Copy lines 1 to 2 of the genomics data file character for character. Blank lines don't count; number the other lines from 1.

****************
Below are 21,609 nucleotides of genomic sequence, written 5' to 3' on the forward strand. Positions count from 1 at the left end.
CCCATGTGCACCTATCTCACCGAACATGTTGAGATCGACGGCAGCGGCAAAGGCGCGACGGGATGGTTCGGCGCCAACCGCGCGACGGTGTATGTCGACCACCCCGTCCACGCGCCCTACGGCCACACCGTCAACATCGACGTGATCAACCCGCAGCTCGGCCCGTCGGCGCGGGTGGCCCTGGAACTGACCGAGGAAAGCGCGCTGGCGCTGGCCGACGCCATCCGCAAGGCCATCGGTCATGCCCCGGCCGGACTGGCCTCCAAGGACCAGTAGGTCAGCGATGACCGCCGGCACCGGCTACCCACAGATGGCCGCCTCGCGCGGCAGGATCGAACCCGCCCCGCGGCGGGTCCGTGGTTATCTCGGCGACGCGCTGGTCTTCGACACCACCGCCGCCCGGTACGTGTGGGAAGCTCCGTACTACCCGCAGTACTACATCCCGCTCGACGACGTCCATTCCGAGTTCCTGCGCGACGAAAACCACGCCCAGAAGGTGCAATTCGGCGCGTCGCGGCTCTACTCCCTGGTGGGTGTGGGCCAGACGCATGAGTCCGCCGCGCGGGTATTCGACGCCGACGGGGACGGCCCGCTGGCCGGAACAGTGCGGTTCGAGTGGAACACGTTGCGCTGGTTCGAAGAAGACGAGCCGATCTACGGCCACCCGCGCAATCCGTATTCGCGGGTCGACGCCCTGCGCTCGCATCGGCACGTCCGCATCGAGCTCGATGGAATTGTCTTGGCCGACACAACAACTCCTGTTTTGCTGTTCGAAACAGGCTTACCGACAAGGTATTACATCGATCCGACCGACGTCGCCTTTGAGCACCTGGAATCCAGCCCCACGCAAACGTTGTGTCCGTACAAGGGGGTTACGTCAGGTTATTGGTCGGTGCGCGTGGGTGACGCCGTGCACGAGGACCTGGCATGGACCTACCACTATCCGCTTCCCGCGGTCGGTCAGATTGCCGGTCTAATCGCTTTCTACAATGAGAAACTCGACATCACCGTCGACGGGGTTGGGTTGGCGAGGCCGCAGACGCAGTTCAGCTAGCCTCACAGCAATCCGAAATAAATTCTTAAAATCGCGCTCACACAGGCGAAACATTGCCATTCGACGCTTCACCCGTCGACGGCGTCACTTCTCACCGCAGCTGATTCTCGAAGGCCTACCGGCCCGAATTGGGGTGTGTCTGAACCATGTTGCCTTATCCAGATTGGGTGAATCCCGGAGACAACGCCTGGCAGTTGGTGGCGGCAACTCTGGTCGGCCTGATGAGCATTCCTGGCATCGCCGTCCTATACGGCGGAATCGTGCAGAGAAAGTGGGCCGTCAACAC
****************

Below are 21,609 nucleotides of genomic sequence, written 5' to 3' on the forward strand. Positions count from 1 at the left end.
CCCATGTGCACCTATCTCACCGAACATGTTGAGATCGACGGCAGCGGCAAAGGCGCGACGGGATGGTTCGGCGCCAACCGCGCGACGGTGTATGTCGACCACCCCGTCCACGCGCCCTACGGCCACACCGTCAACATCGACGTGATCAACCCGCAGCTCGGCCCGTCGGCGCGGGTGGCCCTGGAACTGACCGAGGAAAGCGCGCTGGCGCTGGCCGACGCCATCCGCAAGGCCATCGGTCATGCCCCGGCCGGACTGGCCTCCAAGGACCAGTAGGTCAGCGATGACCGCCGGCACCGGCTACCCACAGATGGCCGCCTCGCGCGGCAGGATCGAACCCGCCCCGCGGCGGGTCCGTGGTTATCTCGGCGACGCGCTGGTCTTCGACACCACCGCCGCCCGGTACGTGTGGGAAGCTCCGTACTACCCGCAGTACTACATCCCGCTCGACGACGTCCATTCCGAGTTCCTGCGCGACGAAAACCACGCCCAGAAGGTGCAATTCGGCGCGTCGCGGCTCTACTCCCTGGTGGGTGTGGGCCAGACGCATGAGTCCGCCGCGCGGGTATTCGACGCCGACGGGGACGGCCCGCTGGCCGGAACAGTGCGGTTCGAGTGGAACACGTTGCGCTGGTTCGAAGAAGACGAGCCGATCTACGGCCACCCGCGCAATCCGTATTCGCGGGTCGACGCCCTGCGCTCGCATCGGCACGTCCGCATCGAGCTCGATGGAATTGTCTTGGCCGACACAACAACTCCTGTTTTGCTGTTCGAAACAGGCTTACCGACAAGGTATTACATCGATCCGACCGACGTCGCCTTTGAGCACCTGGAATCCAGCCCCACGCAAACGTTGTGTCCGTACAAGGGGGTTACGTCAGGTTATTGGTCGGTGCGCGTGGGTGACGCCGTGCACGAGGACCTGGCATGGACCTACCACTATCCGCTTCCCGCGGTCGGTCAGATTGCCGGTCTAATCGCTTTCTACAATGAGAAACTCGACATCACCGTCGACGGGGTTGGGTTGGCGAGGCCGCAGACGCAGTTCAGCTAGCCTCACAGCAATCCGAAATAAATTCTTAAAATCGCGCTCACACAGGCGAAACATTGCCATTCGACGCTTCACCCGTCGACGGCGTCACTTCTCACCGCAGCTGATTCTCGAAGGCCTACCGGCCCGAATTGGGGTGTGTCTGAACCATGTTGCCTTATCCAGATTGGGTGAATCCCGGAGACAACGCCTGGCAGTTGGTGGCGGCAACTCTGGTCGGCCTGATGAGCATTCCTGGCATCGCCGTCCTATACGGCGGAATCGTGCAGAGAAAGTGGGCCGTCAACAC